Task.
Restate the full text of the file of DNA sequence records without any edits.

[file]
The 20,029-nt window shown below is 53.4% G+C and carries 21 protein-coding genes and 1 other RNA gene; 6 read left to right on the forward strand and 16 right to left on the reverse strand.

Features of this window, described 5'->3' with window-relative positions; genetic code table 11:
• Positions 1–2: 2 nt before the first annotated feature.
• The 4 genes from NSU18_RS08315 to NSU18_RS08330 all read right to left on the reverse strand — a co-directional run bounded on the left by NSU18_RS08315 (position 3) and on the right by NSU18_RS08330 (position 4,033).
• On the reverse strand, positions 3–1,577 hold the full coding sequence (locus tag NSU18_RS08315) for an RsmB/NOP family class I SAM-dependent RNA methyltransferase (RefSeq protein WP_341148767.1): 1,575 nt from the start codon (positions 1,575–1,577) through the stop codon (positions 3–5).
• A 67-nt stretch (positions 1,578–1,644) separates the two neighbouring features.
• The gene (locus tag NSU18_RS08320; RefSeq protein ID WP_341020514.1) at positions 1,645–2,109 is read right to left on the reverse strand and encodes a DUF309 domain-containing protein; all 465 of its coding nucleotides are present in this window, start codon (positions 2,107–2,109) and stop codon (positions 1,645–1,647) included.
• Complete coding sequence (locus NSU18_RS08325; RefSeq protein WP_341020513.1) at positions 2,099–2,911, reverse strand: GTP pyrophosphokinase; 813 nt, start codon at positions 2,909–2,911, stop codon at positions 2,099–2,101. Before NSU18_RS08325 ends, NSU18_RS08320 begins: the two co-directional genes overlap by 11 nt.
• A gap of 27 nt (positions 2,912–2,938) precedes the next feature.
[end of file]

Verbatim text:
The 20,029-nt window shown below is 53.4% G+C and carries 21 protein-coding genes and 1 other RNA gene; 6 read left to right on the forward strand and 16 right to left on the reverse strand.

Features of this window, described 5'->3' with window-relative positions; genetic code table 11:
• Positions 1–2: 2 nt before the first annotated feature.
• The 4 genes from NSU18_RS08315 to NSU18_RS08330 all read right to left on the reverse strand — a co-directional run bounded on the left by NSU18_RS08315 (position 3) and on the right by NSU18_RS08330 (position 4,033).
• On the reverse strand, positions 3–1,577 hold the full coding sequence (locus tag NSU18_RS08315) for an RsmB/NOP family class I SAM-dependent RNA methyltransferase (RefSeq protein WP_341148767.1): 1,575 nt from the start codon (positions 1,575–1,577) through the stop codon (positions 3–5).
• A 67-nt stretch (positions 1,578–1,644) separates the two neighbouring features.
• The gene (locus tag NSU18_RS08320; RefSeq protein ID WP_341020514.1) at positions 1,645–2,109 is read right to left on the reverse strand and encodes a DUF309 domain-containing protein; all 465 of its coding nucleotides are present in this window, start codon (positions 2,107–2,109) and stop codon (positions 1,645–1,647) included.
• Complete coding sequence (locus NSU18_RS08325; RefSeq protein WP_341020513.1) at positions 2,099–2,911, reverse strand: GTP pyrophosphokinase; 813 nt, start codon at positions 2,909–2,911, stop codon at positions 2,099–2,101. Before NSU18_RS08325 ends, NSU18_RS08320 begins: the two co-directional genes overlap by 11 nt.
• A gap of 27 nt (positions 2,912–2,938) precedes the next feature.